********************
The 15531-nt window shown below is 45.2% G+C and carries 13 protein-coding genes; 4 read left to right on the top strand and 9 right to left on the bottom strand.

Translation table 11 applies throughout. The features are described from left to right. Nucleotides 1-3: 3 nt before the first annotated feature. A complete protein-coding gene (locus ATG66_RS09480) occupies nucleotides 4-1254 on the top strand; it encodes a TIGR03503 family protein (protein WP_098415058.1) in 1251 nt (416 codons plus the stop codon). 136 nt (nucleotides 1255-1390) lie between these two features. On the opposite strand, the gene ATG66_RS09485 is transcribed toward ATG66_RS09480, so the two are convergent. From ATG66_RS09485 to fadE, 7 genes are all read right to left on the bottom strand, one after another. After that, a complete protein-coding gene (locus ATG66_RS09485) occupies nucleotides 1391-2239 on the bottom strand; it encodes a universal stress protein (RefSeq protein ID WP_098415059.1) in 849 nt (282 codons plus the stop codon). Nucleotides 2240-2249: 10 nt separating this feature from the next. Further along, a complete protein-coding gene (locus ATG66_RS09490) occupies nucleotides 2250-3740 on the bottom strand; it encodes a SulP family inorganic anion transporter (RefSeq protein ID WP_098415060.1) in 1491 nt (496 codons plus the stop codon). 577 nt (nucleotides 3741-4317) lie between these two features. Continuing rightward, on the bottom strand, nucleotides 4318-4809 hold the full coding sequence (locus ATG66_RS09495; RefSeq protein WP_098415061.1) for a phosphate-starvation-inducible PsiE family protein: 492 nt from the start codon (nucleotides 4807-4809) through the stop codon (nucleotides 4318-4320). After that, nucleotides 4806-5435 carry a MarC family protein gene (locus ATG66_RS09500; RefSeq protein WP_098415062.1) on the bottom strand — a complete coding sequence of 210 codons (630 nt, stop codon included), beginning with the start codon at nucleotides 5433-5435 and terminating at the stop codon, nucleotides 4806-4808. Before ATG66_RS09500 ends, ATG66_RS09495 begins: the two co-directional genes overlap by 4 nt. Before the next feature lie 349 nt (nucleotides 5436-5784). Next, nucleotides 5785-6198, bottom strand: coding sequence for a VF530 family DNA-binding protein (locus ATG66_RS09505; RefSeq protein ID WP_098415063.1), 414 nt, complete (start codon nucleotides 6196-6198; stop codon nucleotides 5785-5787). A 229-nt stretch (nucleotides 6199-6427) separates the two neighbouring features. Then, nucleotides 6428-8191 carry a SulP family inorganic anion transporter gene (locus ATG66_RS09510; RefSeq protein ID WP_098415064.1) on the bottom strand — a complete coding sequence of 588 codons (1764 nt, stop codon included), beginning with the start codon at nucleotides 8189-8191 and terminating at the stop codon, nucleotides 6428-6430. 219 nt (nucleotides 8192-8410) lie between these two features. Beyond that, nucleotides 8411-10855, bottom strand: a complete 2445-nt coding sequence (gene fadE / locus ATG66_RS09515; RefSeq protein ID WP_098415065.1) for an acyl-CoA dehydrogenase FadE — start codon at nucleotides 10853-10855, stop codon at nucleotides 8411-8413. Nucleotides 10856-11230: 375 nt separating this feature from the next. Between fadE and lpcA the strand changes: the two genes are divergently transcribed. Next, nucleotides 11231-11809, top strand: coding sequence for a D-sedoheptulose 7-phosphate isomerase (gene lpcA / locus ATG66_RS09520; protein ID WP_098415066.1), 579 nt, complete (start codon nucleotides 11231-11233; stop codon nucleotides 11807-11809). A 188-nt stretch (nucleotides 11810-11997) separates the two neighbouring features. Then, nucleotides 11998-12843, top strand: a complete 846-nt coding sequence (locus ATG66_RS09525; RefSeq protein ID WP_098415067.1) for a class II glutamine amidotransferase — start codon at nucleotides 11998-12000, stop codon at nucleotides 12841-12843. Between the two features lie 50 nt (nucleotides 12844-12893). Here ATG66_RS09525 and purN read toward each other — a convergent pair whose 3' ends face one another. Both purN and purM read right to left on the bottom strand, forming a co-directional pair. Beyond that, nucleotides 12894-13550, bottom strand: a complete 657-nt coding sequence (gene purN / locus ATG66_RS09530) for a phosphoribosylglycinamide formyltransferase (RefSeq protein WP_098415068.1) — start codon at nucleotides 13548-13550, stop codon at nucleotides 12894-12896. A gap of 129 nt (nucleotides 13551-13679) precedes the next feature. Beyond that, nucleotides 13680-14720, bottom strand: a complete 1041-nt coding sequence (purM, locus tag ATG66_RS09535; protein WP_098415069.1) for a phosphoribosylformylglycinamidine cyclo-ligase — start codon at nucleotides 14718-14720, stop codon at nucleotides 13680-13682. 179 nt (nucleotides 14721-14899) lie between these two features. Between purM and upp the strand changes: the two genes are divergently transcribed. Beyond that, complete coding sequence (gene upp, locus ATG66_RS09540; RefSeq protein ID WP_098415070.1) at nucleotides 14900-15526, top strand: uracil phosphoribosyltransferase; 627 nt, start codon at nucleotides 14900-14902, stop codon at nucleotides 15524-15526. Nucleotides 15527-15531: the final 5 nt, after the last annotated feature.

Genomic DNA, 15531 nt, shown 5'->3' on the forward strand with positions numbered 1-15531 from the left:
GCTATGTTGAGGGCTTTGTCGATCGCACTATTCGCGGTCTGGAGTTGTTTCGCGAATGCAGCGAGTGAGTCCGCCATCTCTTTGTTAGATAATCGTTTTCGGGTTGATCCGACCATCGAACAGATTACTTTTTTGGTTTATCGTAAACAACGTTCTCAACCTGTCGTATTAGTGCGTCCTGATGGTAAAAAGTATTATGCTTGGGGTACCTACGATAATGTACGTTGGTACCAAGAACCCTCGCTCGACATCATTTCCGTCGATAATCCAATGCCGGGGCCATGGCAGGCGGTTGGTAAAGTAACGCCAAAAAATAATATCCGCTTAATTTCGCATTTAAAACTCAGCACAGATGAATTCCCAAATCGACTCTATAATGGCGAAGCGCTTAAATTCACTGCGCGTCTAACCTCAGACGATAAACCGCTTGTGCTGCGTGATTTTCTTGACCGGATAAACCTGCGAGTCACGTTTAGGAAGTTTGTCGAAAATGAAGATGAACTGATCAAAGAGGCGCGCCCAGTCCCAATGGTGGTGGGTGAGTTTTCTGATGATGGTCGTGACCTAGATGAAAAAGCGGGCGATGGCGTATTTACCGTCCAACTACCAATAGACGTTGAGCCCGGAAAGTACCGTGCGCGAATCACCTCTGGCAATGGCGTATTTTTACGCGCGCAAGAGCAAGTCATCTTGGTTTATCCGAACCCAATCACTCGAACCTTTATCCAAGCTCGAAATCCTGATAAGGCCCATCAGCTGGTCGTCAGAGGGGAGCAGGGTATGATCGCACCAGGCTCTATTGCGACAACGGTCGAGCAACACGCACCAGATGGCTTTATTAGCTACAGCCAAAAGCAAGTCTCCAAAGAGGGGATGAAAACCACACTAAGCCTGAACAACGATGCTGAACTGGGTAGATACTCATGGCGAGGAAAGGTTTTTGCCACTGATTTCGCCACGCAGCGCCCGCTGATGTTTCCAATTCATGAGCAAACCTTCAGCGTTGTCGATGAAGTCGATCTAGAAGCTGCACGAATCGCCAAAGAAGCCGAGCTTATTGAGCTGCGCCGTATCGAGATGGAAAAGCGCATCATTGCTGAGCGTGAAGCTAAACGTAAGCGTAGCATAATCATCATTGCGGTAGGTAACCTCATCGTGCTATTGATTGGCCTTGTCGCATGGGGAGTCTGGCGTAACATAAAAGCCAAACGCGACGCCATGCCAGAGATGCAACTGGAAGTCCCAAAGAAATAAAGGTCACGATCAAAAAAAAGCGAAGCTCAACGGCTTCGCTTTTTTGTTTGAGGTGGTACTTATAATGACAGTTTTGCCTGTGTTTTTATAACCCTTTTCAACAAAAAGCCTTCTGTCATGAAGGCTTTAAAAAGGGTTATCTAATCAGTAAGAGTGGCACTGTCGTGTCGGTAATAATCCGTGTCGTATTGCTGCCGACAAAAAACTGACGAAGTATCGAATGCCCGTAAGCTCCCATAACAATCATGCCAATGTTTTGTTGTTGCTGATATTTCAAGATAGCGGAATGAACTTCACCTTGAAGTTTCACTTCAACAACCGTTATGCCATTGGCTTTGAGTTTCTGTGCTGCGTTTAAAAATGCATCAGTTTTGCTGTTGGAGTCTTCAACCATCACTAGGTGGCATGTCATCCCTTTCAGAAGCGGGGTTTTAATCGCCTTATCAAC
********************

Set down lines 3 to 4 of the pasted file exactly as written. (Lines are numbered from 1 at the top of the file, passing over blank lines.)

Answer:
Genomic DNA, 15531 nt, shown 5'->3' on the forward strand with positions numbered 1-15531 from the left:
GCTATGTTGAGGGCTTTGTCGATCGCACTATTCGCGGTCTGGAGTTGTTTCGCGAATGCAGCGAGTGAGTCCGCCATCTCTTTGTTAGATAATCGTTTTCGGGTTGATCCGACCATCGAACAGATTACTTTTTTGGTTTATCGTAAACAACGTTCTCAACCTGTCGTATTAGTGCGTCCTGATGGTAAAAAGTATTATGCTTGGGGTACCTACGATAATGTACGTTGGTACCAAGAACCCTCGCTCGACATCATTTCCGTCGATAATCCAATGCCGGGGCCATGGCAGGCGGTTGGTAAAGTAACGCCAAAAAATAATATCCGCTTAATTTCGCATTTAAAACTCAGCACAGATGAATTCCCAAATCGACTCTATAATGGCGAAGCGCTTAAATTCACTGCGCGTCTAACCTCAGACGATAAACCGCTTGTGCTGCGTGATTTTCTTGACCGGATAAACCTGCGAGTCACGTTTAGGAAGTTTGTCGAAAATGAAGATGAACTGATCAAAGAGGCGCGCCCAGTCCCAATGGTGGTGGGTGAGTTTTCTGATGATGGTCGTGACCTAGATGAAAAAGCGGGCGATGGCGTATTTACCGTCCAACTACCAATAGACGTTGAGCCCGGAAAGTACCGTGCGCGAATCACCTCTGGCAATGGCGTATTTTTACGCGCGCAAGAGCAAGTCATCTTGGTTTATCCGAACCCAATCACTCGAACCTTTATCCAAGCTCGAAATCCTGATAAGGCCCATCAGCTGGTCGTCAGAGGGGAGCAGGGTATGATCGCACCAGGCTCTATTGCGACAACGGTCGAGCAACACGCACCAGATGGCTTTATTAGCTACAGCCAAAAGCAAGTCTCCAAAGAGGGGATGAAAACCACACTAAGCCTGAACAACGATGCTGAACTGGGTAGATACTCATGGCGAGGAAAGGTTTTTGCCACTGATTTCGCCACGCAGCGCCCGCTGATGTTTCCAATTCATGAGCAAACCTTCAGCGTTGTCGATGAAGTCGATCTAGAAGCTGCACGAATCGCCAAAGAAGCCGAGCTTATTGAGCTGCGCCGTATCGAGATGGAAAAGCGCATCATTGCTGAGCGTGAAGCTAAACGTAAGCGTAGCATAATCATCATTGCGGTAGGTAACCTCATCGTGCTATTGATTGGCCTTGTCGCATGGGGAGTCTGGCGTAACATAAAAGCCAAACGCGACGCCATGCCAGAGATGCAACTGGAAGTCCCAAAGAAATAAAGGTCACGATCAAAAAAAAGCGAAGCTCAACGGCTTCGCTTTTTTGTTTGAGGTGGTACTTATAATGACAGTTTTGCCTGTGTTTTTATAACCCTTTTCAACAAAAAGCCTTCTGTCATGAAGGCTTTAAAAAGGGTTATCTAATCAGTAAGAGTGGCACTGTCGTGTCGGTAATAATCCGTGTCGTATTGCTGCCGACAAAAAACTGACGAAGTATCGAATGCCCGTAAGCTCCCATAACAATCATGCCAATGTTTTGTTGTTGCTGATATTTCAAGATAGCGGAATGAACTTCACCTTGAAGTTTCACTTCAACAACCGTTATGCCATTGGCTTTGAGTTTCTGTGCTGCGTTTAAAAATGCATCAGTTTTGCTGTTGGAGTCTTCAACCATCACTAGGTGGCATGTCATCCCTTTCAGAAGCGGGGTTTTAATCGCCTTATCAAC